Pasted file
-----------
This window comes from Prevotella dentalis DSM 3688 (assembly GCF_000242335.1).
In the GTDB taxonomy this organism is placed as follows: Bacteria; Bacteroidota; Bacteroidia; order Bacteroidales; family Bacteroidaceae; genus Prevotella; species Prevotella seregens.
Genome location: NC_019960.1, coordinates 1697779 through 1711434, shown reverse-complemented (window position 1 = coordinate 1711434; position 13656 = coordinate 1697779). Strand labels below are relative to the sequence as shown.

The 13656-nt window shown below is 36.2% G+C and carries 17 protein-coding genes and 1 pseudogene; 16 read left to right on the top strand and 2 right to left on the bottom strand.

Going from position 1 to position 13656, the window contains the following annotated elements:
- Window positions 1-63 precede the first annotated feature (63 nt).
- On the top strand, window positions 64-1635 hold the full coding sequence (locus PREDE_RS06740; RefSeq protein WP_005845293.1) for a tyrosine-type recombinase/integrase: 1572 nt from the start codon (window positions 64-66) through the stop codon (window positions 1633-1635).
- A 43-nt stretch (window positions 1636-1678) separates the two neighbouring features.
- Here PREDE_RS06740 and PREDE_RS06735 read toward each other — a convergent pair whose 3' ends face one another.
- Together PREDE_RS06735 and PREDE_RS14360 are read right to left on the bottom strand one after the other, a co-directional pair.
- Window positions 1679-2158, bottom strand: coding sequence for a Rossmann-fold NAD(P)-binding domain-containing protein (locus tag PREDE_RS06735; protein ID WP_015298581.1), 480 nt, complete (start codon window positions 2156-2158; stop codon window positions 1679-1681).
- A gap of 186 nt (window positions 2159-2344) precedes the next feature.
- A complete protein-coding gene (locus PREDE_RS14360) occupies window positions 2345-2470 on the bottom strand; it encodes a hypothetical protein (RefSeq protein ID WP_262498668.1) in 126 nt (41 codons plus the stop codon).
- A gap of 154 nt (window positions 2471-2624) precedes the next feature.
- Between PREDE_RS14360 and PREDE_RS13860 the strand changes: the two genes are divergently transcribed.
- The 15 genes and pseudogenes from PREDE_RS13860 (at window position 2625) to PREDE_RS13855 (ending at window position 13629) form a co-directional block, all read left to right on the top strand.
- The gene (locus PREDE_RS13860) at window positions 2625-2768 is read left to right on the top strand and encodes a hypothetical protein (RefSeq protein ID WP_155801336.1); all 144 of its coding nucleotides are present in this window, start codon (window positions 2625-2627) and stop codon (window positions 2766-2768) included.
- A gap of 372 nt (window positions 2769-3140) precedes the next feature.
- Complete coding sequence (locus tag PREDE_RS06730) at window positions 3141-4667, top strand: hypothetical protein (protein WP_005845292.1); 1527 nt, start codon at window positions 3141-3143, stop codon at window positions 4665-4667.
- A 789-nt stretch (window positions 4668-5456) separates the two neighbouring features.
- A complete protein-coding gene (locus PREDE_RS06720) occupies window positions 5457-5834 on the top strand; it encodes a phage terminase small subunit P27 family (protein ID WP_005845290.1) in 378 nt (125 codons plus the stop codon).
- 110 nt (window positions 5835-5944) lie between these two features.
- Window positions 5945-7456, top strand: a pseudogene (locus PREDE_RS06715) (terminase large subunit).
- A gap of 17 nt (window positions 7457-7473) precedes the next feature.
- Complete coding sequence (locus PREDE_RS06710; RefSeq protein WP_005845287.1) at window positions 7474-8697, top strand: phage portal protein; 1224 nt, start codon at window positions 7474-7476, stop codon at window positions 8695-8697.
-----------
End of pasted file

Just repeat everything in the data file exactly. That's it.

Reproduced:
This window comes from Prevotella dentalis DSM 3688 (assembly GCF_000242335.1).
In the GTDB taxonomy this organism is placed as follows: Bacteria; Bacteroidota; Bacteroidia; order Bacteroidales; family Bacteroidaceae; genus Prevotella; species Prevotella seregens.
Genome location: NC_019960.1, coordinates 1697779 through 1711434, shown reverse-complemented (window position 1 = coordinate 1711434; position 13656 = coordinate 1697779). Strand labels below are relative to the sequence as shown.

The 13656-nt window shown below is 36.2% G+C and carries 17 protein-coding genes and 1 pseudogene; 16 read left to right on the top strand and 2 right to left on the bottom strand.

Going from position 1 to position 13656, the window contains the following annotated elements:
- Window positions 1-63 precede the first annotated feature (63 nt).
- On the top strand, window positions 64-1635 hold the full coding sequence (locus PREDE_RS06740; RefSeq protein WP_005845293.1) for a tyrosine-type recombinase/integrase: 1572 nt from the start codon (window positions 64-66) through the stop codon (window positions 1633-1635).
- A 43-nt stretch (window positions 1636-1678) separates the two neighbouring features.
- Here PREDE_RS06740 and PREDE_RS06735 read toward each other — a convergent pair whose 3' ends face one another.
- Together PREDE_RS06735 and PREDE_RS14360 are read right to left on the bottom strand one after the other, a co-directional pair.
- Window positions 1679-2158, bottom strand: coding sequence for a Rossmann-fold NAD(P)-binding domain-containing protein (locus tag PREDE_RS06735; protein ID WP_015298581.1), 480 nt, complete (start codon window positions 2156-2158; stop codon window positions 1679-1681).
- A gap of 186 nt (window positions 2159-2344) precedes the next feature.
- A complete protein-coding gene (locus PREDE_RS14360) occupies window positions 2345-2470 on the bottom strand; it encodes a hypothetical protein (RefSeq protein ID WP_262498668.1) in 126 nt (41 codons plus the stop codon).
- A gap of 154 nt (window positions 2471-2624) precedes the next feature.
- Between PREDE_RS14360 and PREDE_RS13860 the strand changes: the two genes are divergently transcribed.
- The 15 genes and pseudogenes from PREDE_RS13860 (at window position 2625) to PREDE_RS13855 (ending at window position 13629) form a co-directional block, all read left to right on the top strand.
- The gene (locus PREDE_RS13860) at window positions 2625-2768 is read left to right on the top strand and encodes a hypothetical protein (RefSeq protein ID WP_155801336.1); all 144 of its coding nucleotides are present in this window, start codon (window positions 2625-2627) and stop codon (window positions 2766-2768) included.
- A gap of 372 nt (window positions 2769-3140) precedes the next feature.
- Complete coding sequence (locus tag PREDE_RS06730) at window positions 3141-4667, top strand: hypothetical protein (protein WP_005845292.1); 1527 nt, start codon at window positions 3141-3143, stop codon at window positions 4665-4667.
- A 789-nt stretch (window positions 4668-5456) separates the two neighbouring features.
- A complete protein-coding gene (locus PREDE_RS06720) occupies window positions 5457-5834 on the top strand; it encodes a phage terminase small subunit P27 family (protein ID WP_005845290.1) in 378 nt (125 codons plus the stop codon).
- 110 nt (window positions 5835-5944) lie between these two features.
- Window positions 5945-7456, top strand: a pseudogene (locus PREDE_RS06715) (terminase large subunit).
- A gap of 17 nt (window positions 7457-7473) precedes the next feature.
- Complete coding sequence (locus PREDE_RS06710; RefSeq protein WP_005845287.1) at window positions 7474-8697, top strand: phage portal protein; 1224 nt, start codon at window positions 7474-7476, stop codon at window positions 8695-8697.